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Collaborating to study new treatment for insomnia related to depression


One of the promising scientific collaborations in our neuroscience pipeline is with Minerva Neurosciences, focusing on MIN-202 – a selective orexin-2 antagonist being studied for the treatment of insomnia and potentially other disorders associated with sleep disorders such as major depressive disorder, an area of strategic focus for Janssen.
According to the World Health Organization, depression is estimated to impact more than 350 million people across all ages worldwide. It is the leading cause of disability around the world and a major contributor to the global burden of disease. Depression has serious impacts on quality of life and sufferers often function poorly at work, school and within family.  Long-lasting and severe forms of depression can become especially serious health concerns and at worst, depression can lead to suicide.
Symptoms of insomnia are common in depression and can contribute to deficits--in function and quality of life. While sleep disturbances can be a sign of depression, the exact link between sleep and mood disorders is complex and requires further study. In fact, little is known about the prevalence of insomnia symptoms in patients seeking treatment for depression.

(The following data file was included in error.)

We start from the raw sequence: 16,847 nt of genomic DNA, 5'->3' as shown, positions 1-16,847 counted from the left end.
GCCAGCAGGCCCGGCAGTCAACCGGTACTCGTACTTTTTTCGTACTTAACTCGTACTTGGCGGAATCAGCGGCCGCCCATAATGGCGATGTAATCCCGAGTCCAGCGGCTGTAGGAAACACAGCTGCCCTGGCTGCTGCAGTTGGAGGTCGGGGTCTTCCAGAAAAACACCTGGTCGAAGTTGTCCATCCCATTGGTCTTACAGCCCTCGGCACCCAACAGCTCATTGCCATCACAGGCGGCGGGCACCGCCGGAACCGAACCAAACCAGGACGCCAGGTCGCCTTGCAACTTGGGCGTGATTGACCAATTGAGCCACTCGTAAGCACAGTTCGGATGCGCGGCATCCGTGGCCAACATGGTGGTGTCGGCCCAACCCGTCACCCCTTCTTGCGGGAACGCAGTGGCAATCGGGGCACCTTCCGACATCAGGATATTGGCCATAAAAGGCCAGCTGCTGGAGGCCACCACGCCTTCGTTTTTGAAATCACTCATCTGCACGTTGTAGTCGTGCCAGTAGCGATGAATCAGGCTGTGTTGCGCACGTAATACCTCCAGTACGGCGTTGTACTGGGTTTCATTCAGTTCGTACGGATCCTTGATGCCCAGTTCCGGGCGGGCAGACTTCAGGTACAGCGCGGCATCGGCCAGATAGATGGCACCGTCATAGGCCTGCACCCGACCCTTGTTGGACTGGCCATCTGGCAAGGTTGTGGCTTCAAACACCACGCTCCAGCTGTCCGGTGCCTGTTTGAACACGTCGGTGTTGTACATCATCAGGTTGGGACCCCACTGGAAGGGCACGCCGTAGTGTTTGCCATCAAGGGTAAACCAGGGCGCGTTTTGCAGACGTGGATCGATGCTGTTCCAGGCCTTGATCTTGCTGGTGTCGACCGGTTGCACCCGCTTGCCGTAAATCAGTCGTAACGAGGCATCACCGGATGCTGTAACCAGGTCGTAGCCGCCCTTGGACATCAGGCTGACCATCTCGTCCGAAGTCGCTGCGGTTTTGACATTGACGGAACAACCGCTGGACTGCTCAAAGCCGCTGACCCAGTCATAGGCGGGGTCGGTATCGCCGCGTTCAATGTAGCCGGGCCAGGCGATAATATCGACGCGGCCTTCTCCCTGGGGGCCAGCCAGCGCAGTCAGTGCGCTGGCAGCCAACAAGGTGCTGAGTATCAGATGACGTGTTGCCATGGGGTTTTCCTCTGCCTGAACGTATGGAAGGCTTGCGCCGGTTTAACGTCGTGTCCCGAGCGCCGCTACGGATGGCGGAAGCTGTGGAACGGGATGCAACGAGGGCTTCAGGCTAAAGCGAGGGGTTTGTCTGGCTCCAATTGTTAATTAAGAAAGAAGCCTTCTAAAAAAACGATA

In patients with depression, sleep disturbances (both insomnia and hypersomnia) have been associated with a suboptimal response to antidepressant drug (AD) therapy, an increased risk for relapse (in AD-responsive patients), and prodromal depression. Recent studies have shown that orexin-2 receptor antagonism might have a beneficial effect on overall arousal and stress level.
Research has shown that sleep problems (insomnia and hypersomnia) are frequently associated with Major Depressive Disorder (MDD) (van Mill et al., 2010) and that chronic insomnia may be an early symptom of MDD (Breslau 1996; Johnson 2006; Jansson-Fröjmark 2008).
That is why we are pleased that the Minerva program – which examines this link - is advancing.  Recently, Minerva provided an update on the MIN-202 program and reported that preliminary results provide additional support for progression of MIN-202 into next stage of clinical development.
“While MIN-202 is still in early stages of development, we believe the data are promising and are enthusiastic about what we will continue to learn through further clinical development for its potential to treat sleep disorders as well as sleep disorders associated with major depressive disorder,” noted Wayne Drevets, MD,  Disease Area Leader for Mood in the Neuroscience Therapeutic Area of Janssen Research & Development. 
Our collaboration with Minerva is a good example of how we can leverage clinical insights at the earliest stages of development to advance new ideas across therapeutic areas.